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Parents: Will Listening to Mozart Ten Minutes a Day Make Your Child Smarter? May 23, 2007

Posted by Dr. Rohn Kessler in 9-5-4, education, fetus, infant, music, neurogenesis, neuroscience, parenting, parents, science.

Years ago research showed that students who listened to music improved their performance on some visual thinking tasks given right after they heard the music. Many jumped on the bandwagon, but it turns out the research design was flawed. One group listened to music and the control group did nothing. In fact, when children in the control were given any mental stimulation at all, there was no advantage for music listening.

The key is looking at the long-term and not the short-term effects of music listening. 

Our brains are hardwired for music.

In fact, there are long term benefits of listening to music, notes Dan Levitin in This is Your Brain on Music.

“Music listening enhances or changes certain neural circuits, including the density of dendritic connections in the primary auditory cortex…The front portion of the corpus callosum—the mass of fibers connecting the two cerebral hemispheres—is significantly larger in musicians than nonmusicians, and particularly for musicians who began their training early…Musicians tend to have larger cerebellums than nonmusicians, and an increased concentration of grey matter…responsible for information processing.”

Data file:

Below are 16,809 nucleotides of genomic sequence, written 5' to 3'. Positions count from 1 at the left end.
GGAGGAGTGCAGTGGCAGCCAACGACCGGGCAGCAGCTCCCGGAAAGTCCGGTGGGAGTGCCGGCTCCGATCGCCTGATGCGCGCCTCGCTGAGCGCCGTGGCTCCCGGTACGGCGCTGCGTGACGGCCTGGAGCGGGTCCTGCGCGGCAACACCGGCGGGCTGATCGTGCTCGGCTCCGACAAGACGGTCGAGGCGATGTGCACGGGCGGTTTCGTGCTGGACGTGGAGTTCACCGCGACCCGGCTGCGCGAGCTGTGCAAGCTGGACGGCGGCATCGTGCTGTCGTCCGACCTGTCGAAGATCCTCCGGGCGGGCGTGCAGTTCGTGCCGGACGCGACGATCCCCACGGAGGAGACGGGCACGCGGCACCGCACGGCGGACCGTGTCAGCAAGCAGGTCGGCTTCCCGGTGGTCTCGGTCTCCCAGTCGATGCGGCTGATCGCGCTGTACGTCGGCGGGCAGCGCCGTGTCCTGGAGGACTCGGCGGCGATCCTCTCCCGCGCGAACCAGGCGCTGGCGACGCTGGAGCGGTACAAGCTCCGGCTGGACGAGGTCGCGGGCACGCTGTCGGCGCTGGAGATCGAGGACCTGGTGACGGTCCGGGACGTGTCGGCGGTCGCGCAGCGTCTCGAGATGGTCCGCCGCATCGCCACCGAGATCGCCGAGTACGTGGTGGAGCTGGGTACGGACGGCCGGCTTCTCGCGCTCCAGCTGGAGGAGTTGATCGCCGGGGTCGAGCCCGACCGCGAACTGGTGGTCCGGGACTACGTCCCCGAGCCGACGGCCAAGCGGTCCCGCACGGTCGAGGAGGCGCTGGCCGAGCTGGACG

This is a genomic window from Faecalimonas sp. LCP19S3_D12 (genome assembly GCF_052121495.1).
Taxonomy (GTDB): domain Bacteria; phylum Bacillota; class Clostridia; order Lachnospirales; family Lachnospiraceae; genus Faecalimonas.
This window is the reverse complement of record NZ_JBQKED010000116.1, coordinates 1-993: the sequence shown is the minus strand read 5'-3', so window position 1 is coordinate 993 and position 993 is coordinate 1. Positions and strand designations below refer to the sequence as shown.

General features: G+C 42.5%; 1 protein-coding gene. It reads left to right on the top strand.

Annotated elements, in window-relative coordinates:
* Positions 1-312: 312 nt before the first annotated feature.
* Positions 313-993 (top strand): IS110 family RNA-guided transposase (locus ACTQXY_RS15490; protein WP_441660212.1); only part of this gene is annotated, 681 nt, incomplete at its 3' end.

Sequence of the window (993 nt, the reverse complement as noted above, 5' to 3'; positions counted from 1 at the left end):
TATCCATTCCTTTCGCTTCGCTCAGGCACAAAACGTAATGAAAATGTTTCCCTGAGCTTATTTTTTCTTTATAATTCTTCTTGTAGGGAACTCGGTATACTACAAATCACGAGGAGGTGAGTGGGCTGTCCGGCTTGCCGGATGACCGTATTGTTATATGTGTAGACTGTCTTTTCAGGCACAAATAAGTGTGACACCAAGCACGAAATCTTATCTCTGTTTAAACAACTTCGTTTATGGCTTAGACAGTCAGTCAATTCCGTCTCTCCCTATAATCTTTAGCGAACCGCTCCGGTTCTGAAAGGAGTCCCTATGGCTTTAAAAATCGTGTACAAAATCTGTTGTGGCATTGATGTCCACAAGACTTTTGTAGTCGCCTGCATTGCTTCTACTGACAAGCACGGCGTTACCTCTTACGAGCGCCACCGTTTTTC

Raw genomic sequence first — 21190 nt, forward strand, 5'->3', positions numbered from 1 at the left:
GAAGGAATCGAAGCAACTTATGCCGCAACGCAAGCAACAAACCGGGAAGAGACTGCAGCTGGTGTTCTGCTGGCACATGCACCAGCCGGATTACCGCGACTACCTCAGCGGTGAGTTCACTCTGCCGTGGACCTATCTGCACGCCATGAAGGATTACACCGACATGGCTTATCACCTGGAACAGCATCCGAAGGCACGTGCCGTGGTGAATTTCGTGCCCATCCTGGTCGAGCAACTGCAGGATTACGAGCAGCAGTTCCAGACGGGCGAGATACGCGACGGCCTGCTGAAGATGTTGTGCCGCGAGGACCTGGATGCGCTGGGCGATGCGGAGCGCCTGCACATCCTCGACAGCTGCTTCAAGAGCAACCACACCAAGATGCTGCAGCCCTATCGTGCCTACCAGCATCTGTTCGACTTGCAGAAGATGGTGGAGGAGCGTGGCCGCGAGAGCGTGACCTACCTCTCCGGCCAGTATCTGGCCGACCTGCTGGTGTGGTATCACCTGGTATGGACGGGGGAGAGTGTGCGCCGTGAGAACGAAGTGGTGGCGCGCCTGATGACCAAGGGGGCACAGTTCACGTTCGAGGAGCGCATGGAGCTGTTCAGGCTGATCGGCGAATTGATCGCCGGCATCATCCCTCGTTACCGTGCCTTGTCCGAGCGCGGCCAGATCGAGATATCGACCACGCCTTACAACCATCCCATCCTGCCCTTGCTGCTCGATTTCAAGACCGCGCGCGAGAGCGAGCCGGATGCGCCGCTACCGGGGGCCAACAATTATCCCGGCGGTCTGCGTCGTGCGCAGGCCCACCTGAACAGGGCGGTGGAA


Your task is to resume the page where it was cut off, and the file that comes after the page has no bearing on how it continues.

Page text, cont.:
What does do these structural changes in the brain mean to you, the parent? Probably not much.


But what if musical preferences are actually influenced by what the fetus hears in the womb? Research indicates this is so. What if two-year olds begin showing a preference for the music of their culture? Research indicates this is so. What if the teenage years (around age 14) are the turning point for music preferences? Research also confirms this.

The bottom line is that the music we listen to in our early years often has the greatest effect on us and lays the foundation for all or most of our later music development.


I suggest parents pay much closer attention to the music they listen to during pregnancy and continue paying attention through during their children’s development through infancy, childhood and adolescence.

Levitin asserts that we are all more musically equipped than we think because our brains are hardwired for music. It is an obsession at the heart of human nature, perhaps even more fundamental than language.

Ideally, then, parents will not only listen to uplifting, meaningful music that moves them and encourage their children to do the same, but they will also play a musical instrument, dance and sing.

Dr. Rohn Kessler, Ed. D.



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